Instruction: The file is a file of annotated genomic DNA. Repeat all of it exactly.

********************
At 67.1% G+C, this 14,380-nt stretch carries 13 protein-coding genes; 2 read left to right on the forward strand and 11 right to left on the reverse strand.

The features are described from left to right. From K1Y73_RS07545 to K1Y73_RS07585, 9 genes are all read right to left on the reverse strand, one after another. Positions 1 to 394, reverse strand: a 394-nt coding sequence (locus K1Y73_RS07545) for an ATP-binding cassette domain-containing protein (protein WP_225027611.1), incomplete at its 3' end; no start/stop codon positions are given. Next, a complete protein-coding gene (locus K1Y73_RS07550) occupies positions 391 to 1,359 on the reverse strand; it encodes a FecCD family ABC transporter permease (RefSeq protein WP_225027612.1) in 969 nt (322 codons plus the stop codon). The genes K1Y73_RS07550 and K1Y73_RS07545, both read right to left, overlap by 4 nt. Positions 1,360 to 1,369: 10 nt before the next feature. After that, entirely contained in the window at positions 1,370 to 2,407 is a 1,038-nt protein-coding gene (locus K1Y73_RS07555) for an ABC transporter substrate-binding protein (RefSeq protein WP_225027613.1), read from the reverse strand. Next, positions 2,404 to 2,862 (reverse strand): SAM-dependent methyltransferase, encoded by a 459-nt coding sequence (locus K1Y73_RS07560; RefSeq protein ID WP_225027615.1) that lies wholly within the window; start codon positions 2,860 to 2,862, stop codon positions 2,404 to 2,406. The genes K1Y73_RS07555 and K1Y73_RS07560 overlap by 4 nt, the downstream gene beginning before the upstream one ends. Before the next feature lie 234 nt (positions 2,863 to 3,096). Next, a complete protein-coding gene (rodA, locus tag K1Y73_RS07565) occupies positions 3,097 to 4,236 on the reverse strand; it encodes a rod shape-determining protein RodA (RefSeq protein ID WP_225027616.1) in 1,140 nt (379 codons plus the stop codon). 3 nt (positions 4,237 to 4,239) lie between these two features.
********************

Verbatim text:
At 67.1% G+C, this 14,380-nt stretch carries 13 protein-coding genes; 2 read left to right on the forward strand and 11 right to left on the reverse strand.

The features are described from left to right. From K1Y73_RS07545 to K1Y73_RS07585, 9 genes are all read right to left on the reverse strand, one after another. Positions 1 to 394, reverse strand: a 394-nt coding sequence (locus K1Y73_RS07545) for an ATP-binding cassette domain-containing protein (protein WP_225027611.1), incomplete at its 3' end; no start/stop codon positions are given. Next, a complete protein-coding gene (locus K1Y73_RS07550) occupies positions 391 to 1,359 on the reverse strand; it encodes a FecCD family ABC transporter permease (RefSeq protein WP_225027612.1) in 969 nt (322 codons plus the stop codon). The genes K1Y73_RS07550 and K1Y73_RS07545, both read right to left, overlap by 4 nt. Positions 1,360 to 1,369: 10 nt before the next feature. After that, entirely contained in the window at positions 1,370 to 2,407 is a 1,038-nt protein-coding gene (locus K1Y73_RS07555) for an ABC transporter substrate-binding protein (RefSeq protein WP_225027613.1), read from the reverse strand. Next, positions 2,404 to 2,862 (reverse strand): SAM-dependent methyltransferase, encoded by a 459-nt coding sequence (locus K1Y73_RS07560; RefSeq protein ID WP_225027615.1) that lies wholly within the window; start codon positions 2,860 to 2,862, stop codon positions 2,404 to 2,406. The genes K1Y73_RS07555 and K1Y73_RS07560 overlap by 4 nt, the downstream gene beginning before the upstream one ends. Before the next feature lie 234 nt (positions 2,863 to 3,096). Next, a complete protein-coding gene (rodA, locus tag K1Y73_RS07565) occupies positions 3,097 to 4,236 on the reverse strand; it encodes a rod shape-determining protein RodA (RefSeq protein ID WP_225027616.1) in 1,140 nt (379 codons plus the stop codon). 3 nt (positions 4,237 to 4,239) lie between these two features.